Try this Turkish charoset recipe (or Turkish haroset recipe), just one of many Turkish charoset recipe versions found in Jewish communities throughout Turkey and in Turkish-Jewish families who have migrated from their towns or cities in Turkey to other parts of the world.

Turkish charoset can be spelled many ways. You can spell it as Turkish charoses, Turkish haroset, Turkish charoseth, Turkish haroseth, or Turkish haroses. The reason is that transliterations from Hebrew into English result in many ways to spell charoset. A Turkish charoset recipe can vary depending on where a Turkish-Jewish family resides in Turkey: there are regional, city, family, and even cultural grouping variations in Turkish charoset recipes. By cultural groupings, I am referring to different groups of Turkish-Jews. For instance, Turkish-Jews who are of Romaniote-Jewish descent, that is, Jews who have lived in Turkey since the destruction of the Second Temple in Jerusalem in 70 C.E. by the Romans [the modern Hebrew/Jewish calendar date; 68 C.E. according to the Seder Olam Rabbah, a 2nd-century C.E. work by Rabbi Jose Ben Halafta, a student of Rabbi Akiva. The Seder Olam Rabbah ("Great Order of the World" in Hebrew) is the oldest record of Hebrew/Jewish chronology in Judaism and the chronology followed by Orthodox rabbis], hence the name Romaniote, will have their version of a Turkish charoset recipe, and Sephardic-Turkish Jews, who are descendants of Jews who came to Turkey (then known as the Ottoman Empire) after being expelled from Spain and Portugal in 1492 and 1497 respectively will have their version of a Turkish charoset recipe. Turkish charoset recipes are further varied by the individual charoset recipes from different Turkish-Jewish families that have been passed down through the generations. The following Turkish charoset recipe is a general version.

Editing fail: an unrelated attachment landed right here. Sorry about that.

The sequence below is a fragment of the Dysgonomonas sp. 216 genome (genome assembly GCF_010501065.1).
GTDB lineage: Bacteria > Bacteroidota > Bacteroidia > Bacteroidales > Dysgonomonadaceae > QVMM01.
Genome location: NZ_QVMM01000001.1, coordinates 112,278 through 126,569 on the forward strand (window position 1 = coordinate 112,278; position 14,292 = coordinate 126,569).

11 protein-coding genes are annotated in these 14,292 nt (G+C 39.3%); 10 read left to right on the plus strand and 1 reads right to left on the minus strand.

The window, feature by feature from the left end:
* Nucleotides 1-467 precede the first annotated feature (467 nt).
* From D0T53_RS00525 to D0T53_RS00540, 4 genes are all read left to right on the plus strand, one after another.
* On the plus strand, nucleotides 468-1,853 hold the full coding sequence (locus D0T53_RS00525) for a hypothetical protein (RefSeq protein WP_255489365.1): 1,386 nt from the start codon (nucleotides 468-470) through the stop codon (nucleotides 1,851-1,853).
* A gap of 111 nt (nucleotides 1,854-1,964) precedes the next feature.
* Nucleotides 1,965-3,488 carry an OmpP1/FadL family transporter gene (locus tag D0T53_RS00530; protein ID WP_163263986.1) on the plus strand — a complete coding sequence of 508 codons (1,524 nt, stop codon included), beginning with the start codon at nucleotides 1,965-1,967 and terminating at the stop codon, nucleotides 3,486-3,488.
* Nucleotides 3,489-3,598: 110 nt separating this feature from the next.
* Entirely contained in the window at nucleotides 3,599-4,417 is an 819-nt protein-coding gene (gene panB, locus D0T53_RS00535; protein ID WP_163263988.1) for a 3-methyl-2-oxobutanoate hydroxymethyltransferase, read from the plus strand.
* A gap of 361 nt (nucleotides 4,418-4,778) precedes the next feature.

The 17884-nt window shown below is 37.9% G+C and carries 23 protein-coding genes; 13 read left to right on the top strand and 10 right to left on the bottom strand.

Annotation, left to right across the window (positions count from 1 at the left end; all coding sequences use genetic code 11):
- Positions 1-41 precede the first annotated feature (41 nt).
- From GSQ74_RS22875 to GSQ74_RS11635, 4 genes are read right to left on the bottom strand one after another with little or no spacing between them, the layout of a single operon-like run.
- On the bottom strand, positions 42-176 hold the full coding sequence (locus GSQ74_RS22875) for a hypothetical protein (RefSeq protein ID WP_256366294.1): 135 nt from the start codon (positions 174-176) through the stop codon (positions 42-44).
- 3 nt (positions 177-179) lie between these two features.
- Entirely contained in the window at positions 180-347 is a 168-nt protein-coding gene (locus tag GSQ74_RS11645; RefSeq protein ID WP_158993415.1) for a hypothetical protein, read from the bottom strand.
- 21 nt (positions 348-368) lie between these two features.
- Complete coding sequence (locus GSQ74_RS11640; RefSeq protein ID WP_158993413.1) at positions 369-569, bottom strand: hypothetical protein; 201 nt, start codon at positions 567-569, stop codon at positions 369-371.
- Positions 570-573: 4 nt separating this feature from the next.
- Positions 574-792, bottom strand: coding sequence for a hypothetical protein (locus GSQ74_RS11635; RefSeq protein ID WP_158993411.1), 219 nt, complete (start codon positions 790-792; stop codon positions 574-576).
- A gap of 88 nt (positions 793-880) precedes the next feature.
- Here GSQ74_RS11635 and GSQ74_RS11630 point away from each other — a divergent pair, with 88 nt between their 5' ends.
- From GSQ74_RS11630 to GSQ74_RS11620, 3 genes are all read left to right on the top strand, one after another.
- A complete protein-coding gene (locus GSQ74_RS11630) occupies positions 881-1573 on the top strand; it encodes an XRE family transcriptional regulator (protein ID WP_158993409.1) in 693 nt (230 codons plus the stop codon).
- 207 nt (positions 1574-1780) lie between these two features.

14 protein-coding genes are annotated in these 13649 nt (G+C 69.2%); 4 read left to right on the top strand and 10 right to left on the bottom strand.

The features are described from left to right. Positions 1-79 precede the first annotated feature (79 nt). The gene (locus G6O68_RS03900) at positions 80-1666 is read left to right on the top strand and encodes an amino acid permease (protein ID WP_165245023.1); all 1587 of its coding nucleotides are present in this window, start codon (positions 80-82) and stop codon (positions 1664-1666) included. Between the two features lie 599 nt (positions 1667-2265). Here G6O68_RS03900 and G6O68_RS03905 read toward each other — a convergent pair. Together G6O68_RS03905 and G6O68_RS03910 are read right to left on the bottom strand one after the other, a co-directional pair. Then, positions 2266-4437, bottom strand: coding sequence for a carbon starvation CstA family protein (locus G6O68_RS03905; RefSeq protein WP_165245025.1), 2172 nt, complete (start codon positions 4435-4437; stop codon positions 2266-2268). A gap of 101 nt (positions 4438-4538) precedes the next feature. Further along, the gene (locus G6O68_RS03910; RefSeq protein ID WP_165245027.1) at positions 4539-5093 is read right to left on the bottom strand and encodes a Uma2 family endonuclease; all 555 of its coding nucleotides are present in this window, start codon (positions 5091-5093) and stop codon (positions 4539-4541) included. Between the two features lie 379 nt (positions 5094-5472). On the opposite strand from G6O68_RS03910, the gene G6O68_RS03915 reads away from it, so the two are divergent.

Charoset is a symbolic food of the Passover / Pesach festival, symbolizing - and deliberately looking like - the mortar with which the enslaved Hebrews used to make bricks in building store-houses and supply centers for the Pharaoh (King) of ancient Egypt. Although charoset is usually eaten only during the Passover / Pesach festival, it can be used throughout the year as a spread or as an addition to other foods, such as a filling.

Turkish Charoset Recipe (Makes about 3 cups)

1/2 cup pitted dates
2 cups peeled and sliced apples
1/2 cup dried apricots
1/2 cup chopped walnuts
1/3 cup walnuts, finely chopped

Instructions for the Turkish Charoset recipe:

  1. Cook fruits together with water just to cover until apricots and dates are tender enough to mash with a fork and mix until blended.
  2. Add nuts.

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